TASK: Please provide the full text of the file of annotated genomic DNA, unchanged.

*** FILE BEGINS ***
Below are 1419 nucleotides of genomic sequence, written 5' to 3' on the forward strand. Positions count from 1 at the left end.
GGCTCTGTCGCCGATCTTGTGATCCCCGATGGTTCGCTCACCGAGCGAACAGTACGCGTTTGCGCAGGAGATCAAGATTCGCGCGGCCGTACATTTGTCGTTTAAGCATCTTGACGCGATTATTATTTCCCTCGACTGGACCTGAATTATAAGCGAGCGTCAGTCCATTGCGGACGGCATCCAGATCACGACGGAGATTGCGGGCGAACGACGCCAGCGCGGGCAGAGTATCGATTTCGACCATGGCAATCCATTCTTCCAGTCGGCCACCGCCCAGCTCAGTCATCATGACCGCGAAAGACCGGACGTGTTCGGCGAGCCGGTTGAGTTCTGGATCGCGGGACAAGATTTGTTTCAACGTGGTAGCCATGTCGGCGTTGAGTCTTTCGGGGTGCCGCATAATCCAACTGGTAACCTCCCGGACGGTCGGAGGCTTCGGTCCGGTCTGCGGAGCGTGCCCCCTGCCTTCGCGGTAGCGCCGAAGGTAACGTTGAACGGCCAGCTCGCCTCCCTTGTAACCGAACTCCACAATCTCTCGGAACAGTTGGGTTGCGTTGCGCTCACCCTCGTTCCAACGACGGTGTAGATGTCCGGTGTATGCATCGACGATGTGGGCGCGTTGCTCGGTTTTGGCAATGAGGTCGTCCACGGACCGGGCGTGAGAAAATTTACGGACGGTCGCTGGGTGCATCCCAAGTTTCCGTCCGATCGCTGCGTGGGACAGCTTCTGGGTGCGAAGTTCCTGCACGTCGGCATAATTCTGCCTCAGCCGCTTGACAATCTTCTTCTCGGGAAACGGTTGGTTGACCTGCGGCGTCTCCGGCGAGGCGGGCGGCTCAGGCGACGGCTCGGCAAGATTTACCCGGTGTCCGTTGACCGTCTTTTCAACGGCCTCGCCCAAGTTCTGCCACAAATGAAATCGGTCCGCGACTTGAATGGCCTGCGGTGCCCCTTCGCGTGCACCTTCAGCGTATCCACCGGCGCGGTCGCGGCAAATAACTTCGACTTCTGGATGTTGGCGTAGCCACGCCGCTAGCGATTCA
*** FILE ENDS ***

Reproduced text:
Below are 1419 nucleotides of genomic sequence, written 5' to 3' on the forward strand. Positions count from 1 at the left end.
GGCTCTGTCGCCGATCTTGTGATCCCCGATGGTTCGCTCACCGAGCGAACAGTACGCGTTTGCGCAGGAGATCAAGATTCGCGCGGCCGTACATTTGTCGTTTAAGCATCTTGACGCGATTATTATTTCCCTCGACTGGACCTGAATTATAAGCGAGCGTCAGTCCATTGCGGACGGCATCCAGATCACGACGGAGATTGCGGGCGAACGACGCCAGCGCGGGCAGAGTATCGATTTCGACCATGGCAATCCATTCTTCCAGTCGGCCACCGCCCAGCTCAGTCATCATGACCGCGAAAGACCGGACGTGTTCGGCGAGCCGGTTGAGTTCTGGATCGCGGGACAAGATTTGTTTCAACGTGGTAGCCATGTCGGCGTTGAGTCTTTCGGGGTGCCGCATAATCCAACTGGTAACCTCCCGGACGGTCGGAGGCTTCGGTCCGGTCTGCGGAGCGTGCCCCCTGCCTTCGCGGTAGCGCCGAAGGTAACGTTGAACGGCCAGCTCGCCTCCCTTGTAACCGAACTCCACAATCTCTCGGAACAGTTGGGTTGCGTTGCGCTCACCCTCGTTCCAACGACGGTGTAGATGTCCGGTGTATGCATCGACGATGTGGGCGCGTTGCTCGGTTTTGGCAATGAGGTCGTCCACGGACCGGGCGTGAGAAAATTTACGGACGGTCGCTGGGTGCATCCCAAGTTTCCGTCCGATCGCTGCGTGGGACAGCTTCTGGGTGCGAAGTTCCTGCACGTCGGCATAATTCTGCCTCAGCCGCTTGACAATCTTCTTCTCGGGAAACGGTTGGTTGACCTGCGGCGTCTCCGGCGAGGCGGGCGGCTCAGGCGACGGCTCGGCAAGATTTACCCGGTGTCCGTTGACCGTCTTTTCAACGGCCTCGCCCAAGTTCTGCCACAAATGAAATCGGTCCGCGACTTGAATGGCCTGCGGTGCCCCTTCGCGTGCACCTTCAGCGTATCCACCGGCGCGGTCGCGGCAAATAACTTCGACTTCTGGATGTTGGCGTAGCCACGCCGCTAGCGATTCA